Every year, many Western Australian farming families are affected by severe storms and bush fires.
While farmers are familiar with their land and the hazards on their property, it is always important to consider minimising risks while operating farming machinery around private powerlines. So, do you know how to best manage your private powerlines this storm season?
Powerlines on a Private Property
Property owners are responsible for all electrical assets on their property beyond the main connection point. This means that a powerline is considered private after your customer meter box.
The responsibilities of a powerline become dependent on two factors including;
- The type of powerline whether it be a distribution (up to 33,000 volts), or transmission (66,000 to 330,000 volts)
- The location of vegetation that has the potential to interfere with a powerline, whether it be naturally occurring or cultivated
Although vegetation clearances are required between any given powerline, there are specific clearances required to ensure that a safe distance is kept between smaller and larger powerline voltages.
For work purposes a ‘danger zone’ is defined by the areas above any powerline; and
- Within 3.0 meter of a powerline voltage up to and including 33,00 volts; or
- Within 6.0 meters of a powerline voltage exceeding 33,000 volts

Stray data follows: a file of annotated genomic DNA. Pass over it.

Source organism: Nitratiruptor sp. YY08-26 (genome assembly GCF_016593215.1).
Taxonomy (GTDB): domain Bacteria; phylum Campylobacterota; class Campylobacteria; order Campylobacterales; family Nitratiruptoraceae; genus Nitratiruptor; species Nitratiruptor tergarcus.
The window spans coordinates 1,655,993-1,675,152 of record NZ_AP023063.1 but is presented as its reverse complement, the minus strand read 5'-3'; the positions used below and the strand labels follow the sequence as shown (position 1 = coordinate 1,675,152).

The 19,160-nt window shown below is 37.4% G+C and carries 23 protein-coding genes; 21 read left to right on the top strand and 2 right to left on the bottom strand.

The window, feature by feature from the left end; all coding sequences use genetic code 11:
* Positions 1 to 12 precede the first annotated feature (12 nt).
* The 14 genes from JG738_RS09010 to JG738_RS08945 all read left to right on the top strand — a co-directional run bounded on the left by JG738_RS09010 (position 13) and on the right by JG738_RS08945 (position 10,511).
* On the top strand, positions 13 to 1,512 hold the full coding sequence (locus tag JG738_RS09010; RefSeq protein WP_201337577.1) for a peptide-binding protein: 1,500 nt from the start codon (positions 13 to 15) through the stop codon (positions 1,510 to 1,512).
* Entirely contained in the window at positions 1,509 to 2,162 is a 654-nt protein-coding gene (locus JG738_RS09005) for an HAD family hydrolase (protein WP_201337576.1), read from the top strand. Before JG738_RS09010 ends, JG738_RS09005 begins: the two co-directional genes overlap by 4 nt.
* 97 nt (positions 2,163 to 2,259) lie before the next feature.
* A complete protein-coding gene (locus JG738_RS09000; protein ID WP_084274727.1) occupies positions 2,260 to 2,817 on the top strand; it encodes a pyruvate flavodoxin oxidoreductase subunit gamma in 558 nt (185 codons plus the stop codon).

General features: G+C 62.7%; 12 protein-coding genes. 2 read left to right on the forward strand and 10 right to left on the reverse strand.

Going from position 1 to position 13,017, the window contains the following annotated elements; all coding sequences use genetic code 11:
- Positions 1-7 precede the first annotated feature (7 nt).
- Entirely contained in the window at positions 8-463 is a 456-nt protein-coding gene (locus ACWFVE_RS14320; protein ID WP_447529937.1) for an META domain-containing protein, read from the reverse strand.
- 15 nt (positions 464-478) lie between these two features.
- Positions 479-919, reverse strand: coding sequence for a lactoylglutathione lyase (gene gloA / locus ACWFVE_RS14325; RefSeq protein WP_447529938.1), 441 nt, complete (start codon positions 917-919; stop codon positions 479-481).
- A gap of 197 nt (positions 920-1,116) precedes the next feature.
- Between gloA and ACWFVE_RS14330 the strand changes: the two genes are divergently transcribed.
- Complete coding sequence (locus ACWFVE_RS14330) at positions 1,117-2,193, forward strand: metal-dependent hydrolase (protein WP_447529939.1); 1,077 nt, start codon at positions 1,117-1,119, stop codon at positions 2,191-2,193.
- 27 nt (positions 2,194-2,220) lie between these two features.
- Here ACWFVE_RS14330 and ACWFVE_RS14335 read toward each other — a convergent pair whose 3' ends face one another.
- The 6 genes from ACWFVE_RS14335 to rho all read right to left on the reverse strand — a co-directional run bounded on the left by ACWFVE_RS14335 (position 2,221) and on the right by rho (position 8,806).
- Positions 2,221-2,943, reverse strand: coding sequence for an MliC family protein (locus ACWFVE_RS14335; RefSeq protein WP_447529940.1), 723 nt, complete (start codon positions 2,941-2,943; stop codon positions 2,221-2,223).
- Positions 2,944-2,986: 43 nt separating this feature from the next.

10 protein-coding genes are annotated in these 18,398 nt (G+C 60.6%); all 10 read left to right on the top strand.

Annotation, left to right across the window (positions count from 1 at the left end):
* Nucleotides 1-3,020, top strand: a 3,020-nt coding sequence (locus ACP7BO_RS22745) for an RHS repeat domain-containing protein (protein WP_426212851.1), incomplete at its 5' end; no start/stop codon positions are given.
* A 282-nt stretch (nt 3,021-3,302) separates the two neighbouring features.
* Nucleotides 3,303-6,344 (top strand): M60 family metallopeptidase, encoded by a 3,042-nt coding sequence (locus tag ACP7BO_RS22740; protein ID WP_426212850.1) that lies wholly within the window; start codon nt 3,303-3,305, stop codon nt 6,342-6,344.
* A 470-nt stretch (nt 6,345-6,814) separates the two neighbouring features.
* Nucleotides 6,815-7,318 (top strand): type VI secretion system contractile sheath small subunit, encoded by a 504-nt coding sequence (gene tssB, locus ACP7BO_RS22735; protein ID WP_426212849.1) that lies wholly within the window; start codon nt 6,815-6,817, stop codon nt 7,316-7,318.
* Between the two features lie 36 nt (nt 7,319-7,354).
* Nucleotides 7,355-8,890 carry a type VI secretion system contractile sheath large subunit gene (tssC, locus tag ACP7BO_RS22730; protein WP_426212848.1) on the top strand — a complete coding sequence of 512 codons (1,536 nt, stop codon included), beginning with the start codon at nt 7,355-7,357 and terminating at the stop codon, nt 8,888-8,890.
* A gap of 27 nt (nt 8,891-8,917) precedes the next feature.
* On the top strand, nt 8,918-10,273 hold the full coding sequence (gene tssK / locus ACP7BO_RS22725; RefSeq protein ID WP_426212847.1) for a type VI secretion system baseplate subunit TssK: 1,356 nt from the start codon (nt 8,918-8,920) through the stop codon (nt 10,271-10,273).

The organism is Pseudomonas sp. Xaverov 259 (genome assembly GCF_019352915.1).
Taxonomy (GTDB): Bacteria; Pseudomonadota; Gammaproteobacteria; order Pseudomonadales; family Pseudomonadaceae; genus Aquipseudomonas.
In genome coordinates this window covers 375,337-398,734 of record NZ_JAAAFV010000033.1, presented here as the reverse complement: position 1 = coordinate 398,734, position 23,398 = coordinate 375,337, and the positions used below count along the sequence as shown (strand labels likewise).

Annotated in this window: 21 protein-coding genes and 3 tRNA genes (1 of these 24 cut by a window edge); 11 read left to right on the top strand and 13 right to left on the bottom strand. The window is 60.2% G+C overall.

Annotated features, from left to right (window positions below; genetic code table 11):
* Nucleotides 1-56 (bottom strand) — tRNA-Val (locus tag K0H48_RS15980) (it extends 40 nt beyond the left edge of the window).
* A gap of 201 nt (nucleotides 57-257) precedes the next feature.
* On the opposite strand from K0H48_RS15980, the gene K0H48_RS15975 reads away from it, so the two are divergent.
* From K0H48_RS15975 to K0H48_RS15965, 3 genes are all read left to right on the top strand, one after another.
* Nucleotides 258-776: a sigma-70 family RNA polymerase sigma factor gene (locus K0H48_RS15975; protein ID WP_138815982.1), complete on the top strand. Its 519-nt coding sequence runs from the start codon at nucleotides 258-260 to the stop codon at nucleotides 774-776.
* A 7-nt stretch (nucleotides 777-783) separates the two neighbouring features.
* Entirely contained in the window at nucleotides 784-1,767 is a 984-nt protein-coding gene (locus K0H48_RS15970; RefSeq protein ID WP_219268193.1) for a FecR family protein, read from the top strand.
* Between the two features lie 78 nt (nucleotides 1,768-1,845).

Who is responsible?
For network operator powerlines located on farms and/or reserves
- Where the vegetation has been planted or cultivated
- Cultivated vegetation is the responsibility of the owner/ occupier of a property
- Where vegetation naturally occurs
- Original bushland near powerlines is the responsibility of the network operators
When working on a large property i.e. a farm, there are a lot of safety objectives to consider. This includes when operating machinery and completing other work amongst the land, for example;
- Where you are ploughing
- The height of your machinery
- The voltage of powerlines that sit within your property
Harvesting and seeding
- Check for overhead power lines
- Never assume the height of overhead powerlines as the weather can significantly influence the wires sagging
- If swathed canola makes contact with a powerline and causes a power interruption, do not attempt to remove and resolve the problem. Instead, call a qualified professional to resolve the issue.
- If your machinery contacts a powerline, stay in the cab and phone Western Power for assistance.
Common tasks that could lead to faults include,
- Moving and operating irrigation pipes
- Ground or Ariel base crop spraying
- Transporting and moving structures
- The installation of agricultural netting
- Failure of hardwood poles
- Failure of overhead conductors
- Failure of wires
- Weather influenced distribution network
What to look out for
- Jarrah power poles that are excessively leaning to one side
- Evidence of corrosion, rotting and/or other further damages
- Noticeable electrical overhead damages, lose or exposed dangling wires
- Overgrown vegetation
Stay Safe, what you can do!
- Ensure that you maintain surrounding vegetation
- Note any noticeable low-hanging wires, corrosion, cracks or termite damages and contact a qualified Overhead Distribution Maintenance team
Reduce the risk this storm season!
Be sure to tie down any loose/ light weight objects, including:
Here at Morris Infrastructure Group we offer 24-hour support call-outs to remote and metropolitan areas around Western Australia.
Th team at Morris Infrastructure Group hold a proven and solid track record in delivering quality infrastructure projects with a strong focus on safety and client satisfaction.